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Notes on Techniques for accessing content.

From: Ian Jacobs <ij@w3.org>
Date: Thu, 29 Jul 1999 20:27:37 -0400
Message-ID: <37A0F179.553668E@w3.org>
To: w3c-wai-ua@w3.org
Reference document:
  [1] http://www.w3.org/WAI/UA/WAI-USERAGENT-TECHS-19990716/


Section 3.1 of [1] talks of techniques for accessing content.
Here are some initial notes that might serve as the
basis for fleshing out this section. All comments welcome.
In particular, developers are encouraged to suggest details
about how certain tasks may be accomplished on a particular

Thank you,

 - Ian

    It is not sufficient to convert a rendering intended for
    one medium into a rendering for a different medium (e.g.,
    a graphical rendering to speech) since structural information
    is lost. Examples: table cells, nested lists (want to know where
    list item ends).

    Also, serial access to content not always convenient, so
    need additional mechanisms to select and receive content.

Where does content come from?

  Some combination of document source, style sheets (which may
  hide content or generate content), and user agent additions (which
  may add contextual information or dynamic information such
  as whether a link has been visited).

  In addition, the user agent may want to provide "intelligent"
  access to content to simplify the view or to convey models
  more familiar to users than what is conveyed by the DTD alone.
What does access mean?

  Access means that the user agent renders selected content.
  Content includes alternative equivalents (e.g., attribute
  values).  [Cross-link to sections about alternative content in HTML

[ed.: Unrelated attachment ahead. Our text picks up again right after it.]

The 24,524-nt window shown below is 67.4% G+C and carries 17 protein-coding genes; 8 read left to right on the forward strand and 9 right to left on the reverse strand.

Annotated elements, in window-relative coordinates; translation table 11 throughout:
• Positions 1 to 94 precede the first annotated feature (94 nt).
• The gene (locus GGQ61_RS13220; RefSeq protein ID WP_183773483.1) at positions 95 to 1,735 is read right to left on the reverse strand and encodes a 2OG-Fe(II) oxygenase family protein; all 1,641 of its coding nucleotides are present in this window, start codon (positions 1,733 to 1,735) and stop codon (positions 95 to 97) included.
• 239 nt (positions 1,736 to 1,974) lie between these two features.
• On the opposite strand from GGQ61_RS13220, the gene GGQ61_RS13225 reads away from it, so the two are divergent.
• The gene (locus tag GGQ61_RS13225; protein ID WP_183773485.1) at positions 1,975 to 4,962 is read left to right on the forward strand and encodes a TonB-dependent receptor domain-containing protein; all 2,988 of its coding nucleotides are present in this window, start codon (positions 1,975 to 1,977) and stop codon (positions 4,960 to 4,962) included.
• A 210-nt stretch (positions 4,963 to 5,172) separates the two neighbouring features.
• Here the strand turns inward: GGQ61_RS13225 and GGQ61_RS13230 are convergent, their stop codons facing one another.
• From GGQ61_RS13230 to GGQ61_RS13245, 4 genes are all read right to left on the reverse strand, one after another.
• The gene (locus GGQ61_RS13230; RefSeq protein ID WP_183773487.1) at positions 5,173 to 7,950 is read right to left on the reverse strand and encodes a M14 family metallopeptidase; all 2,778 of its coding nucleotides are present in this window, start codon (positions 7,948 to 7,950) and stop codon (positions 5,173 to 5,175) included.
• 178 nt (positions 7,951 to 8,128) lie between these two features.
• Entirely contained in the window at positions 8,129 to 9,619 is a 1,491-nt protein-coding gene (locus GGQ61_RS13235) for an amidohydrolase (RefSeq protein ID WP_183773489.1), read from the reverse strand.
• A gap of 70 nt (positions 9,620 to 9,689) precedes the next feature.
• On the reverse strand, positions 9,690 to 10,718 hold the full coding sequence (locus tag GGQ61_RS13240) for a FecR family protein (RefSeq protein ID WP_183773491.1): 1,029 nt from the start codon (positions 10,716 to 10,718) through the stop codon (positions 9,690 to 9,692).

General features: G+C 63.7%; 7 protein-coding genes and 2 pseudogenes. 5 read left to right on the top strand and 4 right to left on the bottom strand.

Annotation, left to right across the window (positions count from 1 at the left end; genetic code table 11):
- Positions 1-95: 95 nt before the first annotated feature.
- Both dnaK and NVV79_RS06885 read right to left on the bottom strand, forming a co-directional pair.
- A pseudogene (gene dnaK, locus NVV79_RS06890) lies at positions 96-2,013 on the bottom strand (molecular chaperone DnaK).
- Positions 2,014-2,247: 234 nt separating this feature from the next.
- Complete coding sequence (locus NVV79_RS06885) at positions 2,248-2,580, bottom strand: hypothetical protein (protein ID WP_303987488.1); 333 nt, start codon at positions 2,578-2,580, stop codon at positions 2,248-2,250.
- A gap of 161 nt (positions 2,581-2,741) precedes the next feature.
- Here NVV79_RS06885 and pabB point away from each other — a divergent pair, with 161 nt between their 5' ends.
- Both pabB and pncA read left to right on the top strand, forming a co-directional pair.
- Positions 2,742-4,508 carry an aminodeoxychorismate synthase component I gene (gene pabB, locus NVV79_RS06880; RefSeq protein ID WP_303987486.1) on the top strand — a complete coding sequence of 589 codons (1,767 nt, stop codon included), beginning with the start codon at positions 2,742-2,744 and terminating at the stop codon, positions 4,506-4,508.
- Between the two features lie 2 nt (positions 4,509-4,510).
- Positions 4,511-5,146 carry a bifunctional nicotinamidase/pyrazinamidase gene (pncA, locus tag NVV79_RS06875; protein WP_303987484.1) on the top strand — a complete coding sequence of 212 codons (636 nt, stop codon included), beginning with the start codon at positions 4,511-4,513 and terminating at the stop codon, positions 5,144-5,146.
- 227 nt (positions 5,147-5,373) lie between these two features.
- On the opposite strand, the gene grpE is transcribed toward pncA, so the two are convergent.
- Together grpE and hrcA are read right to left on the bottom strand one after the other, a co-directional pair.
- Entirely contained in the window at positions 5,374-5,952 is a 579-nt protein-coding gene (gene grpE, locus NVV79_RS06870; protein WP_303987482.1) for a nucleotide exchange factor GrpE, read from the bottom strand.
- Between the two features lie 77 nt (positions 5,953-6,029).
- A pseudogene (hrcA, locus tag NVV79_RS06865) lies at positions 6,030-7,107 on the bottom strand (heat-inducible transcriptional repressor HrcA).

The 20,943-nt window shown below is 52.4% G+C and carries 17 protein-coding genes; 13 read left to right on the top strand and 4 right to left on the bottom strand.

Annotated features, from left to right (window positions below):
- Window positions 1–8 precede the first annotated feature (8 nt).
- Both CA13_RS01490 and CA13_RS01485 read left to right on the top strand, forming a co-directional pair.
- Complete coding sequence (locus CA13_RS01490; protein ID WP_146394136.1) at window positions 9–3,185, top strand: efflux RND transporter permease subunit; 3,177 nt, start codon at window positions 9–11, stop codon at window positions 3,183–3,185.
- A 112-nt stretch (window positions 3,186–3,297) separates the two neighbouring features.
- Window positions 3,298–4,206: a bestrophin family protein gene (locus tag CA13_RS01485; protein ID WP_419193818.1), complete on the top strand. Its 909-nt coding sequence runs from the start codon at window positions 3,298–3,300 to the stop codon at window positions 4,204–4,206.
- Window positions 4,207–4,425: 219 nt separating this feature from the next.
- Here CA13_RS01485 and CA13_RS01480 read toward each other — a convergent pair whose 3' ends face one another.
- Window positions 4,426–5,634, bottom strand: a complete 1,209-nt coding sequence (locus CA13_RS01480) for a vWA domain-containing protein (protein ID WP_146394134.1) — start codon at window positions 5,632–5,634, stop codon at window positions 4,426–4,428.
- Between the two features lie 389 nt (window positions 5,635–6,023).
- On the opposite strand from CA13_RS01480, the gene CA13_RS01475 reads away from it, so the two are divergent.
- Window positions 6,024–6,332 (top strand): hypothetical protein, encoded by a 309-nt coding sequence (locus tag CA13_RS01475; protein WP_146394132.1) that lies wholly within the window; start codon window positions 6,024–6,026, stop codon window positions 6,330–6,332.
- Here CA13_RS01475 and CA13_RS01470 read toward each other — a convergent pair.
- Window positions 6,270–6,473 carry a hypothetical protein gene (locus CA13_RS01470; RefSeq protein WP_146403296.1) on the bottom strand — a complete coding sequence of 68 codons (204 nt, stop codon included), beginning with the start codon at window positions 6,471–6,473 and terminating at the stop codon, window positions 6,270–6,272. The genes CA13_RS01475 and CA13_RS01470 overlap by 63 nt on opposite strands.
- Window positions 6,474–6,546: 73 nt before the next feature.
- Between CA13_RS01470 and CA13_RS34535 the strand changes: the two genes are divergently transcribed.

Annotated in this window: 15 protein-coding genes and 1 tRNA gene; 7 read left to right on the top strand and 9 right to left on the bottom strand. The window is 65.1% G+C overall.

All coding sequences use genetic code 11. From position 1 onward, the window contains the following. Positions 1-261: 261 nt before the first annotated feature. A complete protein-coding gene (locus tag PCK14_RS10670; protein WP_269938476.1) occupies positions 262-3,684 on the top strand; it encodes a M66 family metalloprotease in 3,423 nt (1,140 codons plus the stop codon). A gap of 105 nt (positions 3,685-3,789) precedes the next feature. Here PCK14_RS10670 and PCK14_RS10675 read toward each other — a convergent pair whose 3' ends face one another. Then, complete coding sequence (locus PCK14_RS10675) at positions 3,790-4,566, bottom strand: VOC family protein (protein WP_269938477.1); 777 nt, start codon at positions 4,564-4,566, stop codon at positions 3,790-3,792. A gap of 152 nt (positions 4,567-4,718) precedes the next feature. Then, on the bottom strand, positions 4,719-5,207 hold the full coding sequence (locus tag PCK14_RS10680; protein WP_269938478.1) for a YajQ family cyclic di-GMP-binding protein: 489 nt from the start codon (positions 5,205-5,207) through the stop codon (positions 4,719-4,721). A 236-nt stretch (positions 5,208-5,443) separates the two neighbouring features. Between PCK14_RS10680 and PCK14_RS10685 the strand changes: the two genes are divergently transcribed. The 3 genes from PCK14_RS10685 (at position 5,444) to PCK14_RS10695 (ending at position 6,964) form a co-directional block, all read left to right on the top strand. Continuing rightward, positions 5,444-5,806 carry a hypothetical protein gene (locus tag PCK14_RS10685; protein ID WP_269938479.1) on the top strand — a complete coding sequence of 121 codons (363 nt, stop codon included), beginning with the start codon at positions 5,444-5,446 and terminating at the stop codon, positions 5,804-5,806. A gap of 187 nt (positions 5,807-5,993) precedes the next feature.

In the simplest case, the user agent renders the document
  (e.g., two-dimensional graphical layout, audio stream, 
  line-by-line braille stream) and the user has access to
  the entire rendering.

  But this is not sufficient and so the user agent must
  provide navigation mechanisms that allow the user to
  set the selection/focus and then request the selected content
  (or information about the content - refer to another section...).

  User interface issues: 
     How to indicate what piece of content one wants to access?
     How does the user agent present the information?
     How does the user configure the user agent to present 
         associated contextual information?

  Refer to the section on navigation for different navigation
  techniques (serial, direct, tree, etc.). [The section on 
  navigation should be part of another email. Some advance
  ideas: configuration of navigation, navigating sets of
  items (but not always linear, e.g., tables).]

Structured v. Unstructured selection.

  Users may want to select content based on the rendering
  structure alone (i.e., that amounts to selecting across
  element borders).

  Users may want to select content based on structure (e.g.,
  a table cell).

Contextual information

  In addition to providing information about content, user agents
  should provide contextual information. Examples: table cell
  or header information. Or list item number within nested lists.

  Contextual information includes language of content as well.

  [There will probably be more to say on context, but in another
Received on Thursday, 29 July 1999 20:28:08 UTC

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